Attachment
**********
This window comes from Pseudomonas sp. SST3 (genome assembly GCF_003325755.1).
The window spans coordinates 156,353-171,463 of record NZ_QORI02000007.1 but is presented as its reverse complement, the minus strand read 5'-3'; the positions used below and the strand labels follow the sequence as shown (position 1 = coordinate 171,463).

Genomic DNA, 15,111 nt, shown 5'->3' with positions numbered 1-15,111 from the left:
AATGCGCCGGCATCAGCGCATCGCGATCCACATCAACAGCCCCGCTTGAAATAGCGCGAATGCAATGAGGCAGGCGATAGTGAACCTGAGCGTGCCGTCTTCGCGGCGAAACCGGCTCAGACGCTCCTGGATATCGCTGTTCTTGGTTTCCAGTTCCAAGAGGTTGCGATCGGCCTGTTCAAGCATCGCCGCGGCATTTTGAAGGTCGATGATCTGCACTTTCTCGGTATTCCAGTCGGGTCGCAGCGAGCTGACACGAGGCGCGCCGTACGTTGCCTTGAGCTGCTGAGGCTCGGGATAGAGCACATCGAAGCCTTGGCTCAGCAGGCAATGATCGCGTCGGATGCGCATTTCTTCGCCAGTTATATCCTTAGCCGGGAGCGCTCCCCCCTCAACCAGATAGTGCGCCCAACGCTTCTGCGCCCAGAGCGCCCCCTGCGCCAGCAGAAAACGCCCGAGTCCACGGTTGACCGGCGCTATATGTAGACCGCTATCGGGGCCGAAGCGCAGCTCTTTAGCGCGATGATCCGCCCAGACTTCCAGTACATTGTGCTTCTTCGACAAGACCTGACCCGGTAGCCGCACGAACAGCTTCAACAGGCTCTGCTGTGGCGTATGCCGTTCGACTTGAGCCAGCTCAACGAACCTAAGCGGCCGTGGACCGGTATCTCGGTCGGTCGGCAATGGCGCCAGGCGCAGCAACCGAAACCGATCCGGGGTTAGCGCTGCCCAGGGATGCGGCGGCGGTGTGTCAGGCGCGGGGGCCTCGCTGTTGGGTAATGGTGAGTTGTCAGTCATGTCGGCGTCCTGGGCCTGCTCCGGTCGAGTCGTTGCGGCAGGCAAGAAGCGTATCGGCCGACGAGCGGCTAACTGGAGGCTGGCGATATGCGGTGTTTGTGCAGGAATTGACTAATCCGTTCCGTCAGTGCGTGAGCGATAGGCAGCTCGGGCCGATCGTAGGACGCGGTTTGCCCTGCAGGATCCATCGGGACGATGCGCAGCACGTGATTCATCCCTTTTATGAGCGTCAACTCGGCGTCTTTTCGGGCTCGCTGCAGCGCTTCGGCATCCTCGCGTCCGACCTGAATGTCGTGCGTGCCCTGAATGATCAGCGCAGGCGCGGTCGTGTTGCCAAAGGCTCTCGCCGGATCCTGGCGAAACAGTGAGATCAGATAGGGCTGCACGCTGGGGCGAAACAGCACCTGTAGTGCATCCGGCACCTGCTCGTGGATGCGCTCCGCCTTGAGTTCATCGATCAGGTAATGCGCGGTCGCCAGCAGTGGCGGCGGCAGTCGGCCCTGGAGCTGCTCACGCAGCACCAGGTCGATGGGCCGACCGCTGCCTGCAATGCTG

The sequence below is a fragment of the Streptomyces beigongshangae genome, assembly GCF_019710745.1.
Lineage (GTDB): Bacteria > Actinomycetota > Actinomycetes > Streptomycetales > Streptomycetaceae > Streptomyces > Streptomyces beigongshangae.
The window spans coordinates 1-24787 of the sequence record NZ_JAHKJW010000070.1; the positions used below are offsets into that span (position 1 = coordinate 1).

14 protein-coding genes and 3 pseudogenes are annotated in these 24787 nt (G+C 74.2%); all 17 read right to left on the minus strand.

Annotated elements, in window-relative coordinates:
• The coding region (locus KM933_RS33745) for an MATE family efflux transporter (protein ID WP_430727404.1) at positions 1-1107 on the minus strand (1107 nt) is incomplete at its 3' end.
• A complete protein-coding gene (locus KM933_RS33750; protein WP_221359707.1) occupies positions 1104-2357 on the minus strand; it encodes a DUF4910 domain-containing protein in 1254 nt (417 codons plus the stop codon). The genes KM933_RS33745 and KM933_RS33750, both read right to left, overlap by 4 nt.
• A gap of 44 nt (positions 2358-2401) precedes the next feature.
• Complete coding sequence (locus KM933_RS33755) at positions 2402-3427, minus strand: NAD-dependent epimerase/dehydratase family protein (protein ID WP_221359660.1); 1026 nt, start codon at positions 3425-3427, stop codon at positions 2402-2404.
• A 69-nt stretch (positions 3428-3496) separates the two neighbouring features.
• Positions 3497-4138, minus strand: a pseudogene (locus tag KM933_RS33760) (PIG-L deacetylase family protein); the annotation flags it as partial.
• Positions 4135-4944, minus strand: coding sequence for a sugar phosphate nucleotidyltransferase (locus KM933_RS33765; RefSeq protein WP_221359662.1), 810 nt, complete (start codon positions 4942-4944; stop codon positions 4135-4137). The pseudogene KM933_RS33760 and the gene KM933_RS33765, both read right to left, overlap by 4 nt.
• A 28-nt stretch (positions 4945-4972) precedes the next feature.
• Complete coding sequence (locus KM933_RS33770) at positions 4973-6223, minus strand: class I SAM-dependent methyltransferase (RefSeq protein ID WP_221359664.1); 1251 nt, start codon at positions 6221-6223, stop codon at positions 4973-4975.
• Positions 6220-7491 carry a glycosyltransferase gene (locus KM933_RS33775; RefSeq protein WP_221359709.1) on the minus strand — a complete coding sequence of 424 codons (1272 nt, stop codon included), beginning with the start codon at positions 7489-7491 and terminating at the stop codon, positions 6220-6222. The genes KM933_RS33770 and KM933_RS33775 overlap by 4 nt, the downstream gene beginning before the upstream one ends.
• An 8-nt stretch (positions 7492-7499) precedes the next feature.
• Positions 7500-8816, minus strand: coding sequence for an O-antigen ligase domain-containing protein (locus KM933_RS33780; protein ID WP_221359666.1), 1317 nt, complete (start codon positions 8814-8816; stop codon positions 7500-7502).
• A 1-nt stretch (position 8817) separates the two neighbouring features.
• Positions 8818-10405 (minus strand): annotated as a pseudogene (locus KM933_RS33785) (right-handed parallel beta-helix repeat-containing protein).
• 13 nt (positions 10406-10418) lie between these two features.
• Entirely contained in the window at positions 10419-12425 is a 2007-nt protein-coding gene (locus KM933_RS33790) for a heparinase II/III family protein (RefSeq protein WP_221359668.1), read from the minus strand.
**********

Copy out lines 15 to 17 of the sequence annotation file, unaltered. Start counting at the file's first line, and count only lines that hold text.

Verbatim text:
• Positions 3497-4138, minus strand: a pseudogene (locus tag KM933_RS33760) (PIG-L deacetylase family protein); the annotation flags it as partial.
• Positions 4135-4944, minus strand: coding sequence for a sugar phosphate nucleotidyltransferase (locus KM933_RS33765; RefSeq protein WP_221359662.1), 810 nt, complete (start codon positions 4942-4944; stop codon positions 4135-4137). The pseudogene KM933_RS33760 and the gene KM933_RS33765, both read right to left, overlap by 4 nt.
• A 28-nt stretch (positions 4945-4972) precedes the next feature.